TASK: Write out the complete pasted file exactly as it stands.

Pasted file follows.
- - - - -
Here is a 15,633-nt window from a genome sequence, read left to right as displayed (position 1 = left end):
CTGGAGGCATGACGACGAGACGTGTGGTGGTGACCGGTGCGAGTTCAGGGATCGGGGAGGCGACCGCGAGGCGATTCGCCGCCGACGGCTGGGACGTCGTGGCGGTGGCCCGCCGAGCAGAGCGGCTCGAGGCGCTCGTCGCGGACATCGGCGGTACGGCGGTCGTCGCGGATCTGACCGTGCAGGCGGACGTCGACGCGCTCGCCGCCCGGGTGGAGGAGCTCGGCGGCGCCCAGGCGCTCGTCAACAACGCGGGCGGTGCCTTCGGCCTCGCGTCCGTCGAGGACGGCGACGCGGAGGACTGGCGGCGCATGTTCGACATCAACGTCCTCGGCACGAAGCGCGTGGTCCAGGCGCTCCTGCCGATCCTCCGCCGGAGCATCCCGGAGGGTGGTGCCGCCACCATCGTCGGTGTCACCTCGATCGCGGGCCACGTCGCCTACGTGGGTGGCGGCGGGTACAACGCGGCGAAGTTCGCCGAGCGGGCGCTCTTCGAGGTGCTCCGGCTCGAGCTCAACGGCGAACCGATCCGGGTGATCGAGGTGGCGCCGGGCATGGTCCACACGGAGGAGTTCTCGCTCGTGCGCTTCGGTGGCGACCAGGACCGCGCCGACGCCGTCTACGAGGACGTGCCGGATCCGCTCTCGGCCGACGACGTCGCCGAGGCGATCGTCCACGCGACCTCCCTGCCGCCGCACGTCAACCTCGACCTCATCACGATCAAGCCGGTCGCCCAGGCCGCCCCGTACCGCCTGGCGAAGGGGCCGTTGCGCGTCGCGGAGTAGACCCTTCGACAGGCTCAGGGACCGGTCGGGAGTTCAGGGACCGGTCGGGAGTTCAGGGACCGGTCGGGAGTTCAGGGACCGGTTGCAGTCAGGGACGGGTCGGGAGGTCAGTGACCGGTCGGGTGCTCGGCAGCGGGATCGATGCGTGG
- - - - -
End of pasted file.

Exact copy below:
Here is a 15,633-nt window from a genome sequence, read left to right as displayed (position 1 = left end):
CTGGAGGCATGACGACGAGACGTGTGGTGGTGACCGGTGCGAGTTCAGGGATCGGGGAGGCGACCGCGAGGCGATTCGCCGCCGACGGCTGGGACGTCGTGGCGGTGGCCCGCCGAGCAGAGCGGCTCGAGGCGCTCGTCGCGGACATCGGCGGTACGGCGGTCGTCGCGGATCTGACCGTGCAGGCGGACGTCGACGCGCTCGCCGCCCGGGTGGAGGAGCTCGGCGGCGCCCAGGCGCTCGTCAACAACGCGGGCGGTGCCTTCGGCCTCGCGTCCGTCGAGGACGGCGACGCGGAGGACTGGCGGCGCATGTTCGACATCAACGTCCTCGGCACGAAGCGCGTGGTCCAGGCGCTCCTGCCGATCCTCCGCCGGAGCATCCCGGAGGGTGGTGCCGCCACCATCGTCGGTGTCACCTCGATCGCGGGCCACGTCGCCTACGTGGGTGGCGGCGGGTACAACGCGGCGAAGTTCGCCGAGCGGGCGCTCTTCGAGGTGCTCCGGCTCGAGCTCAACGGCGAACCGATCCGGGTGATCGAGGTGGCGCCGGGCATGGTCCACACGGAGGAGTTCTCGCTCGTGCGCTTCGGTGGCGACCAGGACCGCGCCGACGCCGTCTACGAGGACGTGCCGGATCCGCTCTCGGCCGACGACGTCGCCGAGGCGATCGTCCACGCGACCTCCCTGCCGCCGCACGTCAACCTCGACCTCATCACGATCAAGCCGGTCGCCCAGGCCGCCCCGTACCGCCTGGCGAAGGGGCCGTTGCGCGTCGCGGAGTAGACCCTTCGACAGGCTCAGGGACCGGTCGGGAGTTCAGGGACCGGTCGGGAGTTCAGGGACCGGTCGGGAGTTCAGGGACCGGTTGCAGTCAGGGACGGGTCGGGAGGTCAGTGACCGGTCGGGTGCTCGGCAGCGGGATCGATGCGTGG